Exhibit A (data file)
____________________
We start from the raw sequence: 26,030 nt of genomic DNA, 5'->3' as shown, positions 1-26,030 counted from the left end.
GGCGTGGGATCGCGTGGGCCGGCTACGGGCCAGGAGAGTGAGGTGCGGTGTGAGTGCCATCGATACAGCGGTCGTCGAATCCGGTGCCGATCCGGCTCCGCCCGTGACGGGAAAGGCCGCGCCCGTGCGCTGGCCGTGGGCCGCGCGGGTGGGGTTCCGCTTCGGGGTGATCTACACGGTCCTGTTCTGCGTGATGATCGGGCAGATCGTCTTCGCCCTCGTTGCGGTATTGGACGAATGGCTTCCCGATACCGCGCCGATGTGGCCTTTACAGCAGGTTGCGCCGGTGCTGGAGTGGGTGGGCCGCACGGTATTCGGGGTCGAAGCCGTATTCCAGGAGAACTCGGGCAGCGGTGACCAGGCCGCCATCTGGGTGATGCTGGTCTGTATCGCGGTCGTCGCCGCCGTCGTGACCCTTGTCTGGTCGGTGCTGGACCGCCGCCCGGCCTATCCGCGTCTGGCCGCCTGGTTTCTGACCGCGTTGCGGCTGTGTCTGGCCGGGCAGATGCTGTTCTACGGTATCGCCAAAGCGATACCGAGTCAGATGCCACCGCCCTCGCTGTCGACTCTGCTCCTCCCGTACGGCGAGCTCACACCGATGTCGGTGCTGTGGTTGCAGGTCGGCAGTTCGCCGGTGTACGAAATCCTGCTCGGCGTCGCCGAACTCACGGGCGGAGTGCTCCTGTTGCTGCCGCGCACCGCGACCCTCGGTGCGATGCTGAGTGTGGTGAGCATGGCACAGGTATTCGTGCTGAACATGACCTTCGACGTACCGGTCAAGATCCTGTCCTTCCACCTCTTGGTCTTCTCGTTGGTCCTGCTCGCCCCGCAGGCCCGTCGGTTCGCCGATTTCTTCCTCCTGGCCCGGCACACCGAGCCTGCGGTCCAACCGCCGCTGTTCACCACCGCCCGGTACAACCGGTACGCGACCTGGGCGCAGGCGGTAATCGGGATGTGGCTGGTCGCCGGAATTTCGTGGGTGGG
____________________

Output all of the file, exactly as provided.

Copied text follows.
We start from the raw sequence: 26,030 nt of genomic DNA, 5'->3' as shown, positions 1-26,030 counted from the left end.
GGCGTGGGATCGCGTGGGCCGGCTACGGGCCAGGAGAGTGAGGTGCGGTGTGAGTGCCATCGATACAGCGGTCGTCGAATCCGGTGCCGATCCGGCTCCGCCCGTGACGGGAAAGGCCGCGCCCGTGCGCTGGCCGTGGGCCGCGCGGGTGGGGTTCCGCTTCGGGGTGATCTACACGGTCCTGTTCTGCGTGATGATCGGGCAGATCGTCTTCGCCCTCGTTGCGGTATTGGACGAATGGCTTCCCGATACCGCGCCGATGTGGCCTTTACAGCAGGTTGCGCCGGTGCTGGAGTGGGTGGGCCGCACGGTATTCGGGGTCGAAGCCGTATTCCAGGAGAACTCGGGCAGCGGTGACCAGGCCGCCATCTGGGTGATGCTGGTCTGTATCGCGGTCGTCGCCGCCGTCGTGACCCTTGTCTGGTCGGTGCTGGACCGCCGCCCGGCCTATCCGCGTCTGGCCGCCTGGTTTCTGACCGCGTTGCGGCTGTGTCTGGCCGGGCAGATGCTGTTCTACGGTATCGCCAAAGCGATACCGAGTCAGATGCCACCGCCCTCGCTGTCGACTCTGCTCCTCCCGTACGGCGAGCTCACACCGATGTCGGTGCTGTGGTTGCAGGTCGGCAGTTCGCCGGTGTACGAAATCCTGCTCGGCGTCGCCGAACTCACGGGCGGAGTGCTCCTGTTGCTGCCGCGCACCGCGACCCTCGGTGCGATGCTGAGTGTGGTGAGCATGGCACAGGTATTCGTGCTGAACATGACCTTCGACGTACCGGTCAAGATCCTGTCCTTCCACCTCTTGGTCTTCTCGTTGGTCCTGCTCGCCCCGCAGGCCCGTCGGTTCGCCGATTTCTTCCTCCTGGCCCGGCACACCGAGCCTGCGGTCCAACCGCCGCTGTTCACCACCGCCCGGTACAACCGGTACGCGACCTGGGCGCAGGCGGTAATCGGGATGTGGCTGGTCGCCGGAATTTCGTGGGTGGG